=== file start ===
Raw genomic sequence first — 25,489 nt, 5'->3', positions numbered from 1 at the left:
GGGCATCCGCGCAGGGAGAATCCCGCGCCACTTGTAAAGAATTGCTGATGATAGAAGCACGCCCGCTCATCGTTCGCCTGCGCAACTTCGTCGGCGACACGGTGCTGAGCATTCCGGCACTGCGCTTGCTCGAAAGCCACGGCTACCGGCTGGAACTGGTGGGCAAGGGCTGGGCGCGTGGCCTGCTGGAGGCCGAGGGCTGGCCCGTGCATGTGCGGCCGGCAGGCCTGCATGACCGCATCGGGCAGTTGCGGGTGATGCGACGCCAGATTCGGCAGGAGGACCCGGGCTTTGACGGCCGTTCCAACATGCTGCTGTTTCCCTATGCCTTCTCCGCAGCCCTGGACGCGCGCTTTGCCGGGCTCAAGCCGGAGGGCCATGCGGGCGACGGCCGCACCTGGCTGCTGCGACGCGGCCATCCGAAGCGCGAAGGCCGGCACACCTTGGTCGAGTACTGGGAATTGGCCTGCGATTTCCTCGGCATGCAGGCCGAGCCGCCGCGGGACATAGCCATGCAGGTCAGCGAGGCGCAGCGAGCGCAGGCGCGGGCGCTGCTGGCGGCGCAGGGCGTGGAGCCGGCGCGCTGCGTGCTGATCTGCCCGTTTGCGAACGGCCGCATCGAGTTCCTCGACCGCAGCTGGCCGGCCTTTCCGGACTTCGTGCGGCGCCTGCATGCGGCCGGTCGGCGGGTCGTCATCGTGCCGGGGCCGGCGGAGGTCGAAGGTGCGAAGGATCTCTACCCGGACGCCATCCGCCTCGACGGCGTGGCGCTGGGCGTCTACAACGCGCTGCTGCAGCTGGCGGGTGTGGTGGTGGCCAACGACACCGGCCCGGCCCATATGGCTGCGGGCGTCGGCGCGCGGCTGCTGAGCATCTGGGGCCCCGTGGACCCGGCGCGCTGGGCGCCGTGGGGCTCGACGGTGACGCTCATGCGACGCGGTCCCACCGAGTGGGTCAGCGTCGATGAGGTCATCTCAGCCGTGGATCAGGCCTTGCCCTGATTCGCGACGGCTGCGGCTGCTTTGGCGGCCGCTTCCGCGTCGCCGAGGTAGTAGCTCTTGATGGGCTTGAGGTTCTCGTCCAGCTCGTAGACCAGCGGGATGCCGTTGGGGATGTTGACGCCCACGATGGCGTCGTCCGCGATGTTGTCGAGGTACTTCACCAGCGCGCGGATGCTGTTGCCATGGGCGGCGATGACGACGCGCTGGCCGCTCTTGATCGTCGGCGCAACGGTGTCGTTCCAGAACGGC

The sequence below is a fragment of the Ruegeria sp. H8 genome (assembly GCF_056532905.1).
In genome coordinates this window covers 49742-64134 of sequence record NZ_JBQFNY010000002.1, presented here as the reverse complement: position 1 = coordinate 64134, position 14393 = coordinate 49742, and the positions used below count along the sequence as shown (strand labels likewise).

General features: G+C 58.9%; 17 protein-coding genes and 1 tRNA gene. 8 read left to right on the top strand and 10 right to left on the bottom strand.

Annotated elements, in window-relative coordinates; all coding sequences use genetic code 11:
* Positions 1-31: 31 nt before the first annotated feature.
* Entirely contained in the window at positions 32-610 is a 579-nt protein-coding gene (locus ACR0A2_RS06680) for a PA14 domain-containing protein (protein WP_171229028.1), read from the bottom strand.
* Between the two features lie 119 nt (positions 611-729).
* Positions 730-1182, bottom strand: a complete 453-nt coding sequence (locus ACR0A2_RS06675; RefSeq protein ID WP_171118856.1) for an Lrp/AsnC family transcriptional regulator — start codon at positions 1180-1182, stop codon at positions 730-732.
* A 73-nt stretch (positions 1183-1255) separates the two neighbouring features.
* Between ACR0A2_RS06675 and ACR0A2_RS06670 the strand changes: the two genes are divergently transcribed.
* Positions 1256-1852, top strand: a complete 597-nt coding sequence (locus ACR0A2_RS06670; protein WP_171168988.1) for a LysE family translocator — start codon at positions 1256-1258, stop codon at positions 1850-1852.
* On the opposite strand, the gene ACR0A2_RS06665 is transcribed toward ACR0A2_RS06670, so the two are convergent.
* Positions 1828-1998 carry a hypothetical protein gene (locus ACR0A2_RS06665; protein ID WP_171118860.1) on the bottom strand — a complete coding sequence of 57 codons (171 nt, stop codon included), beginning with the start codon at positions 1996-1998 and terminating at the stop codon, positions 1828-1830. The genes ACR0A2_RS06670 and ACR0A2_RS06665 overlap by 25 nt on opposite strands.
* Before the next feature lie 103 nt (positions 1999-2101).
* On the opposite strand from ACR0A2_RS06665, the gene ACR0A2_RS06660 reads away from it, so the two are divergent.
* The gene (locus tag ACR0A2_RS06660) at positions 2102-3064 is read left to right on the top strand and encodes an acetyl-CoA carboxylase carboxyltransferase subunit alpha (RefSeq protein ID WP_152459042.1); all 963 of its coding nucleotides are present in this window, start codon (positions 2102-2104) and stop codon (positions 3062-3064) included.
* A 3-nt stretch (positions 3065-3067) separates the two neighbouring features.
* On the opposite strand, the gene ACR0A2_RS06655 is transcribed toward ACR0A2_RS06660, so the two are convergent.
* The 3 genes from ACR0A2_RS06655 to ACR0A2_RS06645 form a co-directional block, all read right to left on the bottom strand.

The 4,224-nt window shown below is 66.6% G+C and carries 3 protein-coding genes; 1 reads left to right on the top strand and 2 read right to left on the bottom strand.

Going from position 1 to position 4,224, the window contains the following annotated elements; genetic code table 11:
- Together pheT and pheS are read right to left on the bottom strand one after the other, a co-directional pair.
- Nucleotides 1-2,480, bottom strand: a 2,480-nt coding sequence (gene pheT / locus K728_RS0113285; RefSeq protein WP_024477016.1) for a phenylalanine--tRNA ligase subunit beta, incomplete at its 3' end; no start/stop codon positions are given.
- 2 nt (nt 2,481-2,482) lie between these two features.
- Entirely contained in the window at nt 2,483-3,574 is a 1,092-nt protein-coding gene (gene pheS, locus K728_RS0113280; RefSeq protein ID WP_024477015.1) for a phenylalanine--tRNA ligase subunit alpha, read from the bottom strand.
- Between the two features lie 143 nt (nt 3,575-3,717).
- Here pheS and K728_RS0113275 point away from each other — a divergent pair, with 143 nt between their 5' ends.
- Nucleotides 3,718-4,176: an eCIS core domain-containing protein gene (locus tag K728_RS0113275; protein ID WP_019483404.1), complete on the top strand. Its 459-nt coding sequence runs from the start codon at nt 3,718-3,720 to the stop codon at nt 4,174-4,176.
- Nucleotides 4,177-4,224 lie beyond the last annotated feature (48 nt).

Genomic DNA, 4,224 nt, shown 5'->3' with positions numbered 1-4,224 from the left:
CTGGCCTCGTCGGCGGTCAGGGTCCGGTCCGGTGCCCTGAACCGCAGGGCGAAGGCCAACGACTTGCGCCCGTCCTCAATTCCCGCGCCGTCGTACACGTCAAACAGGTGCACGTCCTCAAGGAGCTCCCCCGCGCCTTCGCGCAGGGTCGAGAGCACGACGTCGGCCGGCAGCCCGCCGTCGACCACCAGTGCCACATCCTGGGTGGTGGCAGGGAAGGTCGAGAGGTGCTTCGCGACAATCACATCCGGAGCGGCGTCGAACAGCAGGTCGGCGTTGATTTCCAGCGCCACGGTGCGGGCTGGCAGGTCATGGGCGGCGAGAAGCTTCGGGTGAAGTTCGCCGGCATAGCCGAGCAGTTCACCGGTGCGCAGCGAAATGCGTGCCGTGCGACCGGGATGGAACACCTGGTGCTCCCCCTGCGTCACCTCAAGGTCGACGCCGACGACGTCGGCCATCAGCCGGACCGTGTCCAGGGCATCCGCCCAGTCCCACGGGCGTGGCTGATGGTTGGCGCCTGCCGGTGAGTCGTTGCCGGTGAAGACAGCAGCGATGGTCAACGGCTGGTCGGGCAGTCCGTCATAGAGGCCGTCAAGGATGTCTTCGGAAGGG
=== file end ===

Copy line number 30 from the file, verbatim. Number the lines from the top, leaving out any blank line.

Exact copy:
- Nucleotides 3,718-4,176: an eCIS core domain-containing protein gene (locus tag K728_RS0113275; protein ID WP_019483404.1), complete on the top strand. Its 459-nt coding sequence runs from the start codon at nt 3,718-3,720 to the stop codon at nt 4,174-4,176.